The average price of a used car advertised for sale on Auto Trader has reached a new record high after car retailers started the new year with “real momentum”.
Despite a surge in supply of new electric vehicles (EV), which caused zero-emission vehicle value to soften during December, average values rose to £18,268 during the last month of 2022 – the highest since Auto Trader record began in 2011.
The new record follows a 2.8% year-on-year and 0.3% month-on-month rise in values.
And Auto Trader report d that car buyers’ Tesla searches surged as consumer awareness grew of a slump in values that amounted to over £5,000 since September and £1,400 overnight following news of new car price cuts at Elon Musk’s EV brand.
Auto Trader director of data and insights, Richard Walker, said: “After a stable December, our data shows that the market entered 2023 with some real momentum behind it.
“Prices are stable, demand is robust, and the feedback we’ve been receiving from many of our retailer partners in the last few weeks supports our cautiously confident outlook for the market this year.”
Last week AM reported on Cap HPI’s assertion that further ‘significant reductions’ in used EV values after Tesla’s Model 3 lost a quarter of its value in less than four months.
It followed director of valuations Derren Martin’s appraisal of the market revealed EV values were declining around four times faster than their petrol counterparts.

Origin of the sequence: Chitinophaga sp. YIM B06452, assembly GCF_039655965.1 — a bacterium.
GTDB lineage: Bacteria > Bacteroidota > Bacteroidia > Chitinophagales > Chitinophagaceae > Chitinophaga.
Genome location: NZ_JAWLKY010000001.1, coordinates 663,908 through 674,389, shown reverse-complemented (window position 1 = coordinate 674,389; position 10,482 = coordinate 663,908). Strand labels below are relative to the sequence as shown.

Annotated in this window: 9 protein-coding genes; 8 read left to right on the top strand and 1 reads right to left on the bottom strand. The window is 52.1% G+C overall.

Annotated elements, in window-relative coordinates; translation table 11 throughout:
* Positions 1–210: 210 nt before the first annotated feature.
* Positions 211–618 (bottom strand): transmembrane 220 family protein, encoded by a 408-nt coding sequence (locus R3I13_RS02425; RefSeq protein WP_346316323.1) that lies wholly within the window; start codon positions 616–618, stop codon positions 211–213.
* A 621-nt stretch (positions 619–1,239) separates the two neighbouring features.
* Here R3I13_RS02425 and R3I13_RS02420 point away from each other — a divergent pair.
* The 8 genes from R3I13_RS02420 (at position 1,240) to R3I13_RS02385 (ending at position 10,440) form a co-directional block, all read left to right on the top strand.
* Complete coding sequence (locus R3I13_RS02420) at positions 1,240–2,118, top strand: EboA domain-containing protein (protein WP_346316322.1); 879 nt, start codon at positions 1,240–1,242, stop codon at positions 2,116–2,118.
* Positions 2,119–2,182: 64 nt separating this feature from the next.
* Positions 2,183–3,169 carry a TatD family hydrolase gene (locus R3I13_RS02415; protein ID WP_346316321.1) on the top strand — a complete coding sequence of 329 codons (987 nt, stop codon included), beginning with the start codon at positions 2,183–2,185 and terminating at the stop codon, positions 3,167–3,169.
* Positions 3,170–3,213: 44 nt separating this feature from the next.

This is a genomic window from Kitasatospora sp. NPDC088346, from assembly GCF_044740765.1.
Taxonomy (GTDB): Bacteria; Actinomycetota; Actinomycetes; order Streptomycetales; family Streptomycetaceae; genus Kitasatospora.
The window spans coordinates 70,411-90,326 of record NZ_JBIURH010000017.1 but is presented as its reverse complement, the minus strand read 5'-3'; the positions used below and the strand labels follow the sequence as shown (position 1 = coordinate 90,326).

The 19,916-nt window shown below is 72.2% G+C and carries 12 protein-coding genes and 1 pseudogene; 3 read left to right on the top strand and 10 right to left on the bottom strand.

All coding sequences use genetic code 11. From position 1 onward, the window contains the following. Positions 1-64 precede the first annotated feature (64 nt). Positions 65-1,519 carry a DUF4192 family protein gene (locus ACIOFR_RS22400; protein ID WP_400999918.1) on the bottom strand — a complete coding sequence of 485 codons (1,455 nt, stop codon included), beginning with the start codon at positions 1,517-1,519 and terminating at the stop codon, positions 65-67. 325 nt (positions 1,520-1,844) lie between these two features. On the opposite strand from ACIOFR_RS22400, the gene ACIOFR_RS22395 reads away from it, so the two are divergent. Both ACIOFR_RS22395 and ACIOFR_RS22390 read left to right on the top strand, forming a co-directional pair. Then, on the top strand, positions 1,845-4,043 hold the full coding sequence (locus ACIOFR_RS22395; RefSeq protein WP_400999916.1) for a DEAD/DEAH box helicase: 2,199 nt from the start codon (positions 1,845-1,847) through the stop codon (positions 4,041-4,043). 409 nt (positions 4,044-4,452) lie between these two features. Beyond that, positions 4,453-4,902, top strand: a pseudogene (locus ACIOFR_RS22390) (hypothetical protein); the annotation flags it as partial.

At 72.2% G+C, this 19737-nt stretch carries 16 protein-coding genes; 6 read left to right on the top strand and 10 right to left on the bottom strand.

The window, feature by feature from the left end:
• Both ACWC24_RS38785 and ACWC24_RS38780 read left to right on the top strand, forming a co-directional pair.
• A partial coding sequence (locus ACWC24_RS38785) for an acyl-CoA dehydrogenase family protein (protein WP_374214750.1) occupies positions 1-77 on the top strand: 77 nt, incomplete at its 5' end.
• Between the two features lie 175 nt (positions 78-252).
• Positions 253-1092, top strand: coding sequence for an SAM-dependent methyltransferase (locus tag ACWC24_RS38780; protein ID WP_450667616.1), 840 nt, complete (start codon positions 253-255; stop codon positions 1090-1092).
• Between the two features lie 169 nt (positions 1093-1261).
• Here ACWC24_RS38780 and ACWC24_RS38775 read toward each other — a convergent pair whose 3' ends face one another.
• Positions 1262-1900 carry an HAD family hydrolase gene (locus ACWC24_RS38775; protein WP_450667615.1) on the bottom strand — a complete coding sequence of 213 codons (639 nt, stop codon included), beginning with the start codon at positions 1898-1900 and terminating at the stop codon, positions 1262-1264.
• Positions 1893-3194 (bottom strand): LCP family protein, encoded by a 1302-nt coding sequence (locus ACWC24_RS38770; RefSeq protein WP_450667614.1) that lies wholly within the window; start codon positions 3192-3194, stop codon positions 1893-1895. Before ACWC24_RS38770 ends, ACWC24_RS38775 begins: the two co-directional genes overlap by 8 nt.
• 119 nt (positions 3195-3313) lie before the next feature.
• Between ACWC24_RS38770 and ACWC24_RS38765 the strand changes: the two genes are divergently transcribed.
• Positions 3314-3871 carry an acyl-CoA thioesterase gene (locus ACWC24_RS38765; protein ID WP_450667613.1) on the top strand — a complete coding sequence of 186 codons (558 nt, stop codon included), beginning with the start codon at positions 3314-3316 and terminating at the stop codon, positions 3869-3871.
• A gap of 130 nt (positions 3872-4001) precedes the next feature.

Martin agreed with Auto Trader’s appraisal that 2023 had started strongly, however.
According to Auto Trader visits to its online marketplace are up 14% in January – marking a third consecutive month of YoY growth – despite a softening of the proportion of used EV advert views.
It said that EVs share of ad views had declined from a share of 6% in June 2022 to 4% in January as supply to the market surged from just 2% of all used cars advertised to over 6% in January.
The current average value of a second-hand EV across the whole retail market (£36,445) is down 0.9% on December as a result – the fifth consecutive months of MoM decline.
In contrast, average prices of used petrol and diesel cars are up 0.6% (£16,666) and 0.5% (£16,723) respectively.
'Nuanced' EV market
But Auto Trader said there remained “plenty of models and derivatives that are not only outperforming other EVs, but also their fossil fuelled counterparts”.
While the Tesla Model S and the Audi e-tron recorded a respective MoM decline of 3.1% and 2.6% between December and January, the Peugeot e-2008 and the Citroen e-C4 rose 11% and 7.7%, it said.
Walker described the used EV market as “incredibly nuanced”, adding that “a broad-brush rarely reflects the true picture”.
He added: “Retailers need to resist thinking all EVs are in decline, as the data simply doesn’t support that.
“Those models that are seeing levels of supply grow at a faster rate than demand are experiencing a price adjustment, but there’s plenty of models where demand is as strong, if not stronger than supply, and as a result are selling quickly and offering great profit potential.
“With the EV market still maturing, its critical to follow the live retail data – to ensure you’re buying the right car for your market at the right price, selling them at the right price, and securing the best possible margin in the process.”